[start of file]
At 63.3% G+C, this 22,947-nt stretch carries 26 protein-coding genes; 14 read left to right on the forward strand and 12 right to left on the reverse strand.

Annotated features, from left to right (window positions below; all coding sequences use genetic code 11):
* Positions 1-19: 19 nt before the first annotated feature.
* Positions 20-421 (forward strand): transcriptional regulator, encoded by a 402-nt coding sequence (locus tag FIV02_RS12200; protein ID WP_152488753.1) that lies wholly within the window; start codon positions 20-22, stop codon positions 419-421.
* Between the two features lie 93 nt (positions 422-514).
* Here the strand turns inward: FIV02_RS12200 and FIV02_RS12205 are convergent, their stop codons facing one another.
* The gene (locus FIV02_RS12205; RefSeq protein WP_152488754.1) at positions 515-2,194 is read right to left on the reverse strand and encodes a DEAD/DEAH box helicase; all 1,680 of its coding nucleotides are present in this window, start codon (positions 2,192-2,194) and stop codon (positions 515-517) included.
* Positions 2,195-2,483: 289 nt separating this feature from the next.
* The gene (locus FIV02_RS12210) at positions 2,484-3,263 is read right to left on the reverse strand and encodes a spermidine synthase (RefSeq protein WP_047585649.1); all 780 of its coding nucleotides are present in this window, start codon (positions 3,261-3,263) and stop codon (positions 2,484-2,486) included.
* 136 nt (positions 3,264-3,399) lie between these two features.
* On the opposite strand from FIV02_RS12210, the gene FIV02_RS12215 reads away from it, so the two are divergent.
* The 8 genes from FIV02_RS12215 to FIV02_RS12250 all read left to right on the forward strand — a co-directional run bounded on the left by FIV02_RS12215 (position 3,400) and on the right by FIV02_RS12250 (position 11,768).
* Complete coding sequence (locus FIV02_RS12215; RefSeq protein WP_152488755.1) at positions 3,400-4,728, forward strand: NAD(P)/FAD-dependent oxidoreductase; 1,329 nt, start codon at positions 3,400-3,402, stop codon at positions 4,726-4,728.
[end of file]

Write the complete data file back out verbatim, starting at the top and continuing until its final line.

At 63.3% G+C, this 22,947-nt stretch carries 26 protein-coding genes; 14 read left to right on the forward strand and 12 right to left on the reverse strand.

Annotated features, from left to right (window positions below; all coding sequences use genetic code 11):
* Positions 1-19: 19 nt before the first annotated feature.
* Positions 20-421 (forward strand): transcriptional regulator, encoded by a 402-nt coding sequence (locus tag FIV02_RS12200; protein ID WP_152488753.1) that lies wholly within the window; start codon positions 20-22, stop codon positions 419-421.
* Between the two features lie 93 nt (positions 422-514).
* Here the strand turns inward: FIV02_RS12200 and FIV02_RS12205 are convergent, their stop codons facing one another.
* The gene (locus FIV02_RS12205; RefSeq protein WP_152488754.1) at positions 515-2,194 is read right to left on the reverse strand and encodes a DEAD/DEAH box helicase; all 1,680 of its coding nucleotides are present in this window, start codon (positions 2,192-2,194) and stop codon (positions 515-517) included.
* Positions 2,195-2,483: 289 nt separating this feature from the next.
* The gene (locus FIV02_RS12210) at positions 2,484-3,263 is read right to left on the reverse strand and encodes a spermidine synthase (RefSeq protein WP_047585649.1); all 780 of its coding nucleotides are present in this window, start codon (positions 3,261-3,263) and stop codon (positions 2,484-2,486) included.
* 136 nt (positions 3,264-3,399) lie between these two features.
* On the opposite strand from FIV02_RS12210, the gene FIV02_RS12215 reads away from it, so the two are divergent.
* The 8 genes from FIV02_RS12215 to FIV02_RS12250 all read left to right on the forward strand — a co-directional run bounded on the left by FIV02_RS12215 (position 3,400) and on the right by FIV02_RS12250 (position 11,768).
* Complete coding sequence (locus FIV02_RS12215; RefSeq protein WP_152488755.1) at positions 3,400-4,728, forward strand: NAD(P)/FAD-dependent oxidoreductase; 1,329 nt, start codon at positions 3,400-3,402, stop codon at positions 4,726-4,728.